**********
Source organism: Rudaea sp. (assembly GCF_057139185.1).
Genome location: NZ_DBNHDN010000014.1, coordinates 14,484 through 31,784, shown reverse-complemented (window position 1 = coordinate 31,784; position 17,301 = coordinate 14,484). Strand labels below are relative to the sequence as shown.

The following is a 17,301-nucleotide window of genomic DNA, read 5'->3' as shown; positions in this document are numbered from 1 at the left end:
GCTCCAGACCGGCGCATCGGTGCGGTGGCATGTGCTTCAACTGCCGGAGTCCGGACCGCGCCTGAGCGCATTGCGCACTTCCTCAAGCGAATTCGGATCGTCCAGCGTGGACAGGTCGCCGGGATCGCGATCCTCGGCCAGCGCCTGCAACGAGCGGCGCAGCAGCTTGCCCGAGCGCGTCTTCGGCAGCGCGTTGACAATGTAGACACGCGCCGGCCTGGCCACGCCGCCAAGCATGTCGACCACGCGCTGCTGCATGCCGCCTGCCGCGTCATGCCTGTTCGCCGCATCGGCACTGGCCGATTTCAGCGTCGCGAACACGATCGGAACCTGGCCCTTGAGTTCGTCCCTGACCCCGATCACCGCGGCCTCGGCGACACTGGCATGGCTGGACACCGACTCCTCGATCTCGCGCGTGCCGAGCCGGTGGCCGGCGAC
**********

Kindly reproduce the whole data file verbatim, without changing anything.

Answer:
Source organism: Rudaea sp. (assembly GCF_057139185.1).
Genome location: NZ_DBNHDN010000014.1, coordinates 14,484 through 31,784, shown reverse-complemented (window position 1 = coordinate 31,784; position 17,301 = coordinate 14,484). Strand labels below are relative to the sequence as shown.

The following is a 17,301-nucleotide window of genomic DNA, read 5'->3' as shown; positions in this document are numbered from 1 at the left end:
GCTCCAGACCGGCGCATCGGTGCGGTGGCATGTGCTTCAACTGCCGGAGTCCGGACCGCGCCTGAGCGCATTGCGCACTTCCTCAAGCGAATTCGGATCGTCCAGCGTGGACAGGTCGCCGGGATCGCGATCCTCGGCCAGCGCCTGCAACGAGCGGCGCAGCAGCTTGCCCGAGCGCGTCTTCGGCAGCGCGTTGACAATGTAGACACGCGCCGGCCTGGCCACGCCGCCAAGCATGTCGACCACGCGCTGCTGCATGCCGCCTGCCGCGTCATGCCTGTTCGCCGCATCGGCACTGGCCGATTTCAGCGTCGCGAACACGATCGGAACCTGGCCCTTGAGTTCGTCCCTGACCCCGATCACCGCGGCCTCGGCGACACTGGCATGGCTGGACACCGACTCCTCGATCTCGCGCGTGCCGAGCCGGTGGCCGGCGAC